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Save 10% on my October Crime and Thriller Writing class

October 23, 2017

There are a few places left on my Crime and Thriller Writing weekend course and the wonderful people at The Australian Writers Centre have set up a special 10% discount for those who book this week for the 28th and 29th October 2017. Yes, this weekend coming!

To get the special 10% off all you need to do is click this link and then enter this promo code at the checkout: DEVOUR.

Perhaps you have a friend or relative who loves crime fiction and has always want to write their own novel? Or perhaps you know a budding author with a birthday coming up soon?

I look forward to seeing you all at the weekend!

Event: Crime and Thriller Writing class
Dates: 28 and 29 October 2017
Time: 10am – 4pm on both days
Location: Australian Writers Centre
55 Lavender Street
Milsons Point NSW 2061
Australia.

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Bloody Scotland an entertainment extravaganza

October 8, 2017

I wanted to share with you some of the many photos from my time at writers’ festival Bloody Scotland in September 2017. Not only were the panels and interviews fascinating but the evening entertainment was the best I have experienced at any writers’ festival. Torchlight processions,bands, hilarious podcasts, soccer matches – never a dull moment.
Thank you to the organisers for inviting me. I had a ball!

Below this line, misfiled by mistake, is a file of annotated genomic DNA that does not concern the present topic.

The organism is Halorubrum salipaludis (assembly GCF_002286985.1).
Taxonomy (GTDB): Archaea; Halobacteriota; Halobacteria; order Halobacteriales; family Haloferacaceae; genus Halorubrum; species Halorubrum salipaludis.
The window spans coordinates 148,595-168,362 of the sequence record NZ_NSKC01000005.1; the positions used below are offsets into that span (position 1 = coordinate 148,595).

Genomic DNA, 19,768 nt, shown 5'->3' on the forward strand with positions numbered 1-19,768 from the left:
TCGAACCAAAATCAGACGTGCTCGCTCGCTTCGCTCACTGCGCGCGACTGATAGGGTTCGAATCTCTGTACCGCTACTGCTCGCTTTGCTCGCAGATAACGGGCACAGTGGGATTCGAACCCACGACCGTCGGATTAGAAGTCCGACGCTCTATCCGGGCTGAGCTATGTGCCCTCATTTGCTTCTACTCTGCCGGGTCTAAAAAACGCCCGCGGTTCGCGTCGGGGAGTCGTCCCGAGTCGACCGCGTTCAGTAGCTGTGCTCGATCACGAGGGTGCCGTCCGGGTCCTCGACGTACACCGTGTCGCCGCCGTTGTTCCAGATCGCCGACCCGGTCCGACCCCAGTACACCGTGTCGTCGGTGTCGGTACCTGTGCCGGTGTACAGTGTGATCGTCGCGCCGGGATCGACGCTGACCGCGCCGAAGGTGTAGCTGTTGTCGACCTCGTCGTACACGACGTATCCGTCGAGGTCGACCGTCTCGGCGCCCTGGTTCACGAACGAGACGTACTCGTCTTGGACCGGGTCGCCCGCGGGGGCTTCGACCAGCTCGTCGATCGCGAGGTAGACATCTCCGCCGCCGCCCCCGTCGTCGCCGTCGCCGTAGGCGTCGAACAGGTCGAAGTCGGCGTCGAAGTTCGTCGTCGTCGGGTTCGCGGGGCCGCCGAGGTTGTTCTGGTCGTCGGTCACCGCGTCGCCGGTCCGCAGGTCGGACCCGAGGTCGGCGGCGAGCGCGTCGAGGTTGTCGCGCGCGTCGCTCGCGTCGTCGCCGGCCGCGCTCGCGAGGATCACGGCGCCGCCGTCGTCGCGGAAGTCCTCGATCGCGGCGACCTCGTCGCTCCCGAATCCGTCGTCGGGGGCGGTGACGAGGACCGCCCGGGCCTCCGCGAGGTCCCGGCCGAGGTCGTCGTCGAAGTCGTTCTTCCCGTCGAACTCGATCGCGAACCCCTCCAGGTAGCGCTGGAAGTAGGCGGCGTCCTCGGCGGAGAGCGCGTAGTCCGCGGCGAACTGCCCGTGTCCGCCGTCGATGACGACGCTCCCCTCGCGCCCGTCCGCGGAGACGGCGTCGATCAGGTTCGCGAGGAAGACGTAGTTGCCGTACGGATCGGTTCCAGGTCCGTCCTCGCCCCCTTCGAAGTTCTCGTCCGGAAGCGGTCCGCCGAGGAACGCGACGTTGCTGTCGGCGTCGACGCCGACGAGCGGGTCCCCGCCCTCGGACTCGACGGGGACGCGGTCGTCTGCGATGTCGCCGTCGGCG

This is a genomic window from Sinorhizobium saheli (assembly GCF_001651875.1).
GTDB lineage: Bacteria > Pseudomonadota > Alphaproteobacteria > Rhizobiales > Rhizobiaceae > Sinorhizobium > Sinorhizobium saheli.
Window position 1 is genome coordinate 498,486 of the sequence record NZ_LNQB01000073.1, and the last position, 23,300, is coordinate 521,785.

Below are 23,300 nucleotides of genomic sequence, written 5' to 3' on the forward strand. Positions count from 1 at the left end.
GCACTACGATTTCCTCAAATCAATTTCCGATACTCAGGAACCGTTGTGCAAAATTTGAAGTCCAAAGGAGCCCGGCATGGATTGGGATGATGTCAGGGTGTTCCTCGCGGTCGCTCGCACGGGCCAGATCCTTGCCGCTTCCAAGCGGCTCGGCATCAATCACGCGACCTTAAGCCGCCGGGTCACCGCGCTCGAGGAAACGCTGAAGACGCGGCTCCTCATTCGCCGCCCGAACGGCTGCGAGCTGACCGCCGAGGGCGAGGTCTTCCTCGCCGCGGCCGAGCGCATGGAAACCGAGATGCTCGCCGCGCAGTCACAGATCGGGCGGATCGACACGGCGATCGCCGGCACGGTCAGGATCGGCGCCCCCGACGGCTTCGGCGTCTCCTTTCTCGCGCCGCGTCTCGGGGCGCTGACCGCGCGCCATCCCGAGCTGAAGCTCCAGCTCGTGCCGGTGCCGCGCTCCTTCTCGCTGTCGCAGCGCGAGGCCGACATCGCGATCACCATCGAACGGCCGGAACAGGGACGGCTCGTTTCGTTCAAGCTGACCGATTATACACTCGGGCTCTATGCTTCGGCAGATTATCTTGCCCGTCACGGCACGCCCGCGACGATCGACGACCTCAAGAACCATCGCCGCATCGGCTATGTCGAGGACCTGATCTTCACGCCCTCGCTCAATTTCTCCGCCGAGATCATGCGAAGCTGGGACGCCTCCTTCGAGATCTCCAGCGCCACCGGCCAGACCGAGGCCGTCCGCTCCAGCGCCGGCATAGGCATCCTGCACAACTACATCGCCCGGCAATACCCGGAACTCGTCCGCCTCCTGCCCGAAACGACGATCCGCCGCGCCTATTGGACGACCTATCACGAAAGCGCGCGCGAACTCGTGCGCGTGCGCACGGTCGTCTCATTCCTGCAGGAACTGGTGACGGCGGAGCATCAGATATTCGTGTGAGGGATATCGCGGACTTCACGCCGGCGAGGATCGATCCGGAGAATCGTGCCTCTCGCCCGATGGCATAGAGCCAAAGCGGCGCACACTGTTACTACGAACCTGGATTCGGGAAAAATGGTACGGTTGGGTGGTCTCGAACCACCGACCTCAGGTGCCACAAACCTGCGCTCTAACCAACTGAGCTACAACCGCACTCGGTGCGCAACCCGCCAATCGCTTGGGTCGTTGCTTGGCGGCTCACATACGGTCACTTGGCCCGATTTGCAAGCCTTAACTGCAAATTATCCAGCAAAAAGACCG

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Join me at Bloody Scotland festival September 2017

July 9, 2017

Bloody Scotland celebrates Scottish and international crime fiction in September in Stirling, and I will be there, talking about creating locations in thrillers with fellow panelists John Gordon Sinclair and Tony Black.
Date: Saturday 9 September
Time: 10:30 am – 11:30 am
Buy tickets here.
For more information click here.
Sinclair’s tense thriller Walk in Silence is set in the brutal underworld of Albania. Black’s latest novel, written with Matt Neal, Bay of Martyrs, takes place in Australia where a young woman’s body is washed up on a beach at the Bay of Martyrs.

Look out for the amazing Val McDermid, Stuart MacBride, Chris Brookmyre, Denise Mina, Mark Billingham and many more!

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CrimeFest 2017

May 30, 2017

Here are my highlights for CrimeFest 2017, the international crime fiction festival in Bristol, UK. Not only is it great fun but this year there was an even bigger contingent of international authors, including those from Iceland, Norway, Sweden, Finland, Germany and the USA. I was lucky enough to be on a panel with two great Scandi Noir authors, Antti Tuomainen, whose thriller, The Mine, is one of the best eco-thrillers I have read in a long time, and Stefan Ahnhen, whose latest book The Ninth Grave is out now. The lovely Barry Forshaw of CrimeTime fame and thriller reviewer for The Guardian in London, moderated a number of hilarious panel discussions, including an American Noir panel, with the truly lovely American thriller author, C.J.Box, who I was lucky enough to join for a fun (crazy!) dinner one night. His current novel, Vicious Circle, has me on the edge of my seat. Not to forget the many other wonderful authors I met there, including C.J. Carver and Will Sutton, as well as the irascible Ali Karim and Mike Stotter from SHOTS. My second panel, sponsored by the ITW on realism in thrillers, was moderated by the very entertaining Simon Toyne, and with Chris Ewan, Quentin Bates and J.F. Penn. I feel very proud to have been in such great company.

Roll on CrimeFest 2018 and hope to see you there!